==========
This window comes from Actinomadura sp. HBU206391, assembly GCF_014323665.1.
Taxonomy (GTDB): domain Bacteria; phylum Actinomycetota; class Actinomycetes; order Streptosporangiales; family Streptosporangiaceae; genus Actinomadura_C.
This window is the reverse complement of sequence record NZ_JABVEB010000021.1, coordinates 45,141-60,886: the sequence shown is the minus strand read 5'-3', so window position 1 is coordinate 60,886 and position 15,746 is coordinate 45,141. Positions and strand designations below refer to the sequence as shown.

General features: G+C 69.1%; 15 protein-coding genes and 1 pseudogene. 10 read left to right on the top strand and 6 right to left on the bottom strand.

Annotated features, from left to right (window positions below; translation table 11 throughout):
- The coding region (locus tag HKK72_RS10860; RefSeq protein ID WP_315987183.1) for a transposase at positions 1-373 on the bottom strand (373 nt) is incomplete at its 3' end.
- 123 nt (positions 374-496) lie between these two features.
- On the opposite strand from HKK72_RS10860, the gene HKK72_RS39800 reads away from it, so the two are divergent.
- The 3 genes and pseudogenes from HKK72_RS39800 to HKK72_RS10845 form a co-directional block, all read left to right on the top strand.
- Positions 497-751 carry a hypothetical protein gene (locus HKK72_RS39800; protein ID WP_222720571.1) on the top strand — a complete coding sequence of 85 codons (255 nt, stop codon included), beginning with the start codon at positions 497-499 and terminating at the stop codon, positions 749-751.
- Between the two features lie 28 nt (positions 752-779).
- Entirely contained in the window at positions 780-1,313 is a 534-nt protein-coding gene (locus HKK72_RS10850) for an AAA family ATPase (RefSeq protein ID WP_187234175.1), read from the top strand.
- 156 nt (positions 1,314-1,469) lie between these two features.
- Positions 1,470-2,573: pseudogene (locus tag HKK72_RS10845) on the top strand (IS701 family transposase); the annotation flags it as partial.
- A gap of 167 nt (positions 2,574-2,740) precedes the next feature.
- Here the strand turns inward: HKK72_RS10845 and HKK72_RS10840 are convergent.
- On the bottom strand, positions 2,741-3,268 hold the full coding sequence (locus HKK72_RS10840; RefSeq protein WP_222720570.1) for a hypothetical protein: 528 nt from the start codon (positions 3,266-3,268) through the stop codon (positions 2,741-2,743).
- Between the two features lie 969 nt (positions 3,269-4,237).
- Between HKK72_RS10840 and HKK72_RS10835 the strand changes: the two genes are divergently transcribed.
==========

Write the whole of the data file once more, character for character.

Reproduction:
This window comes from Actinomadura sp. HBU206391, assembly GCF_014323665.1.
Taxonomy (GTDB): domain Bacteria; phylum Actinomycetota; class Actinomycetes; order Streptosporangiales; family Streptosporangiaceae; genus Actinomadura_C.
This window is the reverse complement of sequence record NZ_JABVEB010000021.1, coordinates 45,141-60,886: the sequence shown is the minus strand read 5'-3', so window position 1 is coordinate 60,886 and position 15,746 is coordinate 45,141. Positions and strand designations below refer to the sequence as shown.

General features: G+C 69.1%; 15 protein-coding genes and 1 pseudogene. 10 read left to right on the top strand and 6 right to left on the bottom strand.

Annotated features, from left to right (window positions below; translation table 11 throughout):
- The coding region (locus tag HKK72_RS10860; RefSeq protein ID WP_315987183.1) for a transposase at positions 1-373 on the bottom strand (373 nt) is incomplete at its 3' end.
- 123 nt (positions 374-496) lie between these two features.
- On the opposite strand from HKK72_RS10860, the gene HKK72_RS39800 reads away from it, so the two are divergent.
- The 3 genes and pseudogenes from HKK72_RS39800 to HKK72_RS10845 form a co-directional block, all read left to right on the top strand.
- Positions 497-751 carry a hypothetical protein gene (locus HKK72_RS39800; protein ID WP_222720571.1) on the top strand — a complete coding sequence of 85 codons (255 nt, stop codon included), beginning with the start codon at positions 497-499 and terminating at the stop codon, positions 749-751.
- Between the two features lie 28 nt (positions 752-779).
- Entirely contained in the window at positions 780-1,313 is a 534-nt protein-coding gene (locus HKK72_RS10850) for an AAA family ATPase (RefSeq protein ID WP_187234175.1), read from the top strand.
- 156 nt (positions 1,314-1,469) lie between these two features.
- Positions 1,470-2,573: pseudogene (locus tag HKK72_RS10845) on the top strand (IS701 family transposase); the annotation flags it as partial.
- A gap of 167 nt (positions 2,574-2,740) precedes the next feature.
- Here the strand turns inward: HKK72_RS10845 and HKK72_RS10840 are convergent.
- On the bottom strand, positions 2,741-3,268 hold the full coding sequence (locus HKK72_RS10840; RefSeq protein WP_222720570.1) for a hypothetical protein: 528 nt from the start codon (positions 3,266-3,268) through the stop codon (positions 2,741-2,743).
- Between the two features lie 969 nt (positions 3,269-4,237).
- Between HKK72_RS10840 and HKK72_RS10835 the strand changes: the two genes are divergently transcribed.